Forum for Science, Industry and Business

Sponsored by:     3M 
Search our Site:

 

One in five children in Sweden is overweight

08.03.2011
Researchers at the Sahlgrenska Academy – University of Gothenburg, Sweden - and Karolinska Institutet have carried out the first ever national study of the prevalence of overweight and obesity in schoolchildren. It reveals that one in five children in Sweden is overweight, and that there is a link between low levels of education and overweight children.

Published in the online version of the journal Obesity Reviews, the study was part of a European project, the WHO European Childhood Obesity Surveillance Initiative, that involved 14 European countries.

“There has previously been a lack of national data on the prevalence of overweight and obesity in children both in Sweden and internationally,” says Agneta Sjöberg, researcher at the Sahlgrenska Academy’s Public Health Epidemiology Unit. “This is the first national survey of the prevalence of overweight and obesity among schoolchildren to be carried out in Sweden.”
The study involved collecting data from 94 randomly chosen schools from the north to the south of Sweden and included 4,600 children aged 7-9.

“We’ve now got a national figure for the prevalence of overweight and obesity in 7-9 year olds,” says Sjöberg. “17% were overweight, including 3% who were obese.”

The researchers also observed differences with lower prevalence of overweight and obesity among children who live in urban areas compared to those in smaller towns and rural areas.

“This is because more highly-educated people live in the big cities than in smaller towns and rural areas,” says Sjöberg. “We found that the difference in the prevalence of overweight and obesity depends largely on the general level of education in the area where the children live.” It is already known that overweight and obesity are more common in children in areas with a low socioeconomic status than in areas where much of the population has a high socioeconomic status.

Overweight and obesity in childhood often follow children into adulthood and carry a greater risk of poor health in the future. The researchers believe that it is therefore important to identify groups who are at greatest risk and who would therefore benefit from health campaigns. Previous studies have shown that the need for such campaigns is greatest in urban areas where much of the population has a low socioeconomic status.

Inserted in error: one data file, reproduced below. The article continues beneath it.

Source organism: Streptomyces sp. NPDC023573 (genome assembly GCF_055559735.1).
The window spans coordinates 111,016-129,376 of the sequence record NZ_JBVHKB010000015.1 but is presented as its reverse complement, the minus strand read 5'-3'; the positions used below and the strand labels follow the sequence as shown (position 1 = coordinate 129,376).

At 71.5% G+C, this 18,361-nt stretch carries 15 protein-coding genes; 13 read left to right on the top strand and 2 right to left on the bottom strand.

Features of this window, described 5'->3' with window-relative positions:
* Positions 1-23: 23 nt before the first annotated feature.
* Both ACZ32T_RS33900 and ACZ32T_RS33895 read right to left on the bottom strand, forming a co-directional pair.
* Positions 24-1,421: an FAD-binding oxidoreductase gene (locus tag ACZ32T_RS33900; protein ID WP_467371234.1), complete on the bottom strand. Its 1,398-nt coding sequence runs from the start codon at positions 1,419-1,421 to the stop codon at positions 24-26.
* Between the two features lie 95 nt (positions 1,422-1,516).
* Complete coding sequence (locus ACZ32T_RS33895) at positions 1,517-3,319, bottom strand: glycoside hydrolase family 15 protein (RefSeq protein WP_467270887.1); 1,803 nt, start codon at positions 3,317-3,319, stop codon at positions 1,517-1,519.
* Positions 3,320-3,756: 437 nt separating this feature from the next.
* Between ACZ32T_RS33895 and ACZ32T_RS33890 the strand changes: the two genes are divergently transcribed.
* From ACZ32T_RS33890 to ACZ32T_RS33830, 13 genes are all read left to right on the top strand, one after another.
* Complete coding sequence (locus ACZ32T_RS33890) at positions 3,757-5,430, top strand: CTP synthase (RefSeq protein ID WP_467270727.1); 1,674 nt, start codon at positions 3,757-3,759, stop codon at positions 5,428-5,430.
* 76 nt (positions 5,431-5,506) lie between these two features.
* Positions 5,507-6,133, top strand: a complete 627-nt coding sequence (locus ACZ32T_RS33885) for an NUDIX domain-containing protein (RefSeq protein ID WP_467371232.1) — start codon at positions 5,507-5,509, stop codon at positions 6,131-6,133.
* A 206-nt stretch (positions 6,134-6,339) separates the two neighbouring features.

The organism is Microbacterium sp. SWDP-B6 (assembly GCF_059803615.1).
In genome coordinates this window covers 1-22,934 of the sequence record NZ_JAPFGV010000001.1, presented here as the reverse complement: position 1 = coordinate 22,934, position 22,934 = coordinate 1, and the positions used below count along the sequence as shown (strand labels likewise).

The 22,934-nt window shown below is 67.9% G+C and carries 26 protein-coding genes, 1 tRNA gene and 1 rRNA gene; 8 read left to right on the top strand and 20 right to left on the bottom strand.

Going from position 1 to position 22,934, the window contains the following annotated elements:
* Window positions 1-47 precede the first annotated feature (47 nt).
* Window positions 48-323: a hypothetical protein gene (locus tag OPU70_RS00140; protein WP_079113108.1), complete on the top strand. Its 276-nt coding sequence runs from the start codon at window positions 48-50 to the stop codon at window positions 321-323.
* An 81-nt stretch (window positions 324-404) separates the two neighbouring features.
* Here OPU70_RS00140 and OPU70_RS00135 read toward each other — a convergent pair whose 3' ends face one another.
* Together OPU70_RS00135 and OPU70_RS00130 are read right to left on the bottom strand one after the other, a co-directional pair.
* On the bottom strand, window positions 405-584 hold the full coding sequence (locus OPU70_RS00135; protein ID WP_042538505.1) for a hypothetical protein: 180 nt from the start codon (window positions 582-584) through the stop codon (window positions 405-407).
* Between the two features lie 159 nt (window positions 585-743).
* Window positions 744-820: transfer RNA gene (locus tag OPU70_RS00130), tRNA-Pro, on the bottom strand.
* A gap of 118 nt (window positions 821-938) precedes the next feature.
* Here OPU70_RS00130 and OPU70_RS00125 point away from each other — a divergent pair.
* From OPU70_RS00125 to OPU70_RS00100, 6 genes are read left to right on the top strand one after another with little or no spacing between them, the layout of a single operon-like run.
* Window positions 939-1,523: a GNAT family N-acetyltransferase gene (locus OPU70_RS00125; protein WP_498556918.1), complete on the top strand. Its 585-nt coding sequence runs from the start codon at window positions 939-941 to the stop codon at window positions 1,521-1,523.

“On the basis of our results, we think it would also be beneficial to run health campaigns and work preventatively in smaller towns and rural areas,” says Sjöberg.

For more information, please contact:
Agneta Sjöberg, researcher, Department of Public Health and Community Medicine, Sahlgrenska Academy, tel: +46 (0)31 786 6850, e-mail: agneta.sjoberg@allmed.gu.se
Journal: Obesity Reviews
Title of the article: Overweight and obesity in a representative sample of schoolchildren – exploring the urban-rural gradient in Sweden

Authors: Agneta Sjöberg , Lotta Moraeus, Agneta Yngve , Eric Poortvliet, Usama Al-Ansari and Lauren Lissner

Helena Aaberg | idw
Further information:
http://onlinelibrary.wiley.com/doi/10.1111/j.1467-789X.2010.00838.x/full -
http://www.gu.se/

Further reports about: Sweden health services rural areas socioeconomic status urban areas

More articles from Studies and Analyses:

nachricht The personality factor: How to foster the sharing of research data
06.09.2017 | ZBW – Leibniz-Informationszentrum Wirtschaft

nachricht Europe’s Demographic Future. Where the Regions Are Heading after a Decade of Crises
10.08.2017 | Berlin-Institut für Bevölkerung und Entwicklung

All articles from Studies and Analyses >>>

The most recent press releases about innovation >>>

Die letzten 5 Focus-News des innovations-reports im Überblick:

Im Focus: The pyrenoid is a carbon-fixing liquid droplet